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Trivia Testers

True or False: A private pilot with an airplane, single-engine land rating can always be guaranteed to receive better flight instruction if he gets it from an instrument flight instructor.

Are Two "I's" Better Than One?
True or False: A private pilot with an airplane, single-engine land rating can always be guaranteed to receive better flight instruction if he gets it from an instrument flight instructor.

Answer: There are quite a few (like, nine) instructor ratings: Airplane Single Engine, Airplane Multi-Engine, Rotorcraft Helicopter, Rotorcraft Gyroplane, Glider, Instrument Airplane, Instrument Helicopter, Powered-Lift, and Instrument Powered-Lift. (There aren't many of those, yet.) And despite what you'd think, a CFII doesn't have to be a CFI, first; these ratings are all totally independent of one another. There is no such thing as a basic instructor rating (the well-known "CFI") that is a mandatory first step to being any other kind of a flight instructor. One doesn't necessarily have to start as a CFI in a single-engine airplane, for example. Or to be more esoteric, CFI applicant can initially qualify as an instrument powered-lift instructor. As retired FAA Aviation Safety Inspector, Designated Pilot Examiner, and attorney Frank Phillips, Jr. wrote in a recent issue of "FAAviationews", each CFI rating stands alone. So the answer to the question is: "false" and although it might indeed be better instruction, it might not be, and it also might not be legal! The bottom line is that, although there are a hierarchy of pilot certificates, as well as ground instructor certificates, and the vast majority of flight instructors working in single-engine trainers probably did work their way up the food chain, as one would expect, it isn't necessarily always going to be so...so, check!

High Diddle-Diddle, Right Down the Middle
What are "Q" Routes?

  1. VFR routes which are allowed to traverse Restricted Areas
  2. high-altitude routes in Europe and Asia
  3. Area Navigation (RNAV) routes
  4. low-altitude routes at high latitudes which are not "straight line" but which instead have standardized arcs

Answer: These are only in the high-altitude en route structure for use by aircraft with the proper equipment. That includes those with suffixes /E (FMS with en route, terminal, and approach capability), /F (FMS with en route, terminal, and approach capability that meets the equipment requirements of /E), /G (Global Positioning System/Global Navigation Satellite System (GNSS) equipped aircraft with en route and terminal capability), /R (Required Navigational Performance), etc. You might wonder: why bother with restricted routes for RNAV capable aircraft, in the first place? The FAA published over 150 such routes in the 1970's, but the FAA discovered (surprise, surprise) that most RNAV aircraft were using RNAV on a random route basis. They revoked them early in 1983 (except for four such routes in Alaska), but in April 2003 the FAA adopted ICAO terminology and in May, published 11 new RNAV routes in the US domestic high-altitude structure. The answer is choice C.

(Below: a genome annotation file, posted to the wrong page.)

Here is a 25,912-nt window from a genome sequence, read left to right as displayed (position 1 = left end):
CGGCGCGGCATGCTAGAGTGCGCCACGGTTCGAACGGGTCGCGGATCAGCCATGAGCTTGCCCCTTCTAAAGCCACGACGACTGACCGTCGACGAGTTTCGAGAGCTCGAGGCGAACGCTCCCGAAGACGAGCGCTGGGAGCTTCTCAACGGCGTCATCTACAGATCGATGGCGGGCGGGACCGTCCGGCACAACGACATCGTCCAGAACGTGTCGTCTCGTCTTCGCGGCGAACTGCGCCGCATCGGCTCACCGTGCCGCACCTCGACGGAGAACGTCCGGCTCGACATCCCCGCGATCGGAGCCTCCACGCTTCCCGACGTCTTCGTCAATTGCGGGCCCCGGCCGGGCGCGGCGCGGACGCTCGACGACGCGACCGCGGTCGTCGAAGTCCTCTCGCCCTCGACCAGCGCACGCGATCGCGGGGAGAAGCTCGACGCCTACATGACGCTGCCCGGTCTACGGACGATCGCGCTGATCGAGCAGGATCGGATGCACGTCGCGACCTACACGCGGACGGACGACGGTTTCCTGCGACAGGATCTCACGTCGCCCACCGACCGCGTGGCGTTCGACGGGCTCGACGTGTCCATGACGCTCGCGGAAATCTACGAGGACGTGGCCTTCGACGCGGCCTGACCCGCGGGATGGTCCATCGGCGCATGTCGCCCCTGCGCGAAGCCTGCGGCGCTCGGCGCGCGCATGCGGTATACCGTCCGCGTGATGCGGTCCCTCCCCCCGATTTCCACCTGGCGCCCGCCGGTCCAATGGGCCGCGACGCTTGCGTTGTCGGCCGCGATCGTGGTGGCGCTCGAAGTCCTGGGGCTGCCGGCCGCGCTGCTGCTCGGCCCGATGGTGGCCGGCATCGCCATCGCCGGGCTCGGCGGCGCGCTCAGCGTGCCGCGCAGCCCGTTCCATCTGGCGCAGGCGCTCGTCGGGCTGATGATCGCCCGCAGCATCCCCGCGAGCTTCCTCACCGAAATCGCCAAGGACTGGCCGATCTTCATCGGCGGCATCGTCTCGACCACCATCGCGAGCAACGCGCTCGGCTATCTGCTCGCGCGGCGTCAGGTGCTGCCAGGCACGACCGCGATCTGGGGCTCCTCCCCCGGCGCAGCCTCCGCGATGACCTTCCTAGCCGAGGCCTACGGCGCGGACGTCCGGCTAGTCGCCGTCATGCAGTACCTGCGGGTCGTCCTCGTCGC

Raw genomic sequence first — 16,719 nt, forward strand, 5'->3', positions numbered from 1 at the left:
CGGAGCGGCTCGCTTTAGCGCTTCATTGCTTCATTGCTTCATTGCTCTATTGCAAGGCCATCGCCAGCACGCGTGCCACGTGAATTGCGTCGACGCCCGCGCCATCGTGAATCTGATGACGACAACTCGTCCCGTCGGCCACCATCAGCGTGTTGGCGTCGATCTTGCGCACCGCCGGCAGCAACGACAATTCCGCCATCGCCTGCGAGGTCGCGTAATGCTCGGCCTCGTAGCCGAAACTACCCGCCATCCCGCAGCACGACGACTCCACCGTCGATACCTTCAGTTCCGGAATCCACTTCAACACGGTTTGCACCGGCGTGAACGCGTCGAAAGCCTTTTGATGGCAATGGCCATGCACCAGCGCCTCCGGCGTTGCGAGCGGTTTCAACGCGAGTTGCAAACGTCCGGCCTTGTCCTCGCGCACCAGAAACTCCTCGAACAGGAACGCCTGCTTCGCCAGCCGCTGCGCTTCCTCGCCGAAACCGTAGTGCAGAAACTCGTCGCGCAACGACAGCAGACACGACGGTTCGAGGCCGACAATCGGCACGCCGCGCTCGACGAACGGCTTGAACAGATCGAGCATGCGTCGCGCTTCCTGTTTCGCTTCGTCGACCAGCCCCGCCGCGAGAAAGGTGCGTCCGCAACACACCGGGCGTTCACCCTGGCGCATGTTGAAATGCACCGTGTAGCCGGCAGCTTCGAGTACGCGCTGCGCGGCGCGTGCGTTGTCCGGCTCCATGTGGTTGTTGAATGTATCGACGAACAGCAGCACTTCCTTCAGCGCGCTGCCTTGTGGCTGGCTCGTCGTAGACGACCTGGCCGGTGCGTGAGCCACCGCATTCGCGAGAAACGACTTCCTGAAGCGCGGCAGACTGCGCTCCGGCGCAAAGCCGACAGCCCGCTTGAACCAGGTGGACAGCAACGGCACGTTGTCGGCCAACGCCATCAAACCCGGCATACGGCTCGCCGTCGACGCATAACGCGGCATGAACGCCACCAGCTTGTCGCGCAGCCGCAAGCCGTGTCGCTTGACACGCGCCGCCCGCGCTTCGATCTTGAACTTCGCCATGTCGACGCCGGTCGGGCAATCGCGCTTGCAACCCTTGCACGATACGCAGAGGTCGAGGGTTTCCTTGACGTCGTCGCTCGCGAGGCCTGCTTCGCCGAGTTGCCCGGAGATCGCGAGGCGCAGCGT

Night Moves
You're practicing touch-and-go landings in Class G airspace, at night. Visibility is one and one half statute miles, and you're flying a reasonably tight pattern, with the downwind leg separated from the upwind and final approach legs by a distance somewhere between one half and two-thirds of a mile. The traffic pattern altitude is 1000 feet AGL, and there is an overcast layer 400 feet above the pattern. Which of the following is true?

  1. You need at least three miles of flight visibility.
  2. At night, takeoffs and landings must be to a full stop.
  3. You're too close to the ceiling; you must remain 500 feet below the clouds.
  4. none of the above

Answer: Generally, as it's specified in CFR Title 14, Part 91.155, VFR visibility minimums in Class G ("uncontrolled" airspace) increase from one statute mile during the day to three miles at night. There is one exception: You need only one statute mile of visibility at night, and need to simply remain "clear of clouds", if you stay within a half a mile of the runway (and you're below 1200 AGL). As soon as you go beyond that, weather minima become three statute miles and 500 feet below the clouds (plus 1000 above, and 2000 feet horizontally). But within this short reach, nighttime VFR weather minimums increase to their daytime counterparts. (Be aware though, that the moment you inadvertently enter a cloud, you'd be in violation of the rules. Clouds are much harder to see at night, so this is a real concern. Just because it's permissible, it isn't necessarily safe.) You don't have to make your landings to a full stop unless you need to maintain currency for carrying passengers at night. Since you've met most of these criteria, but not all of them (being more than a half mile from the runway on the downwind leg, for one thing), the answer is choice A.

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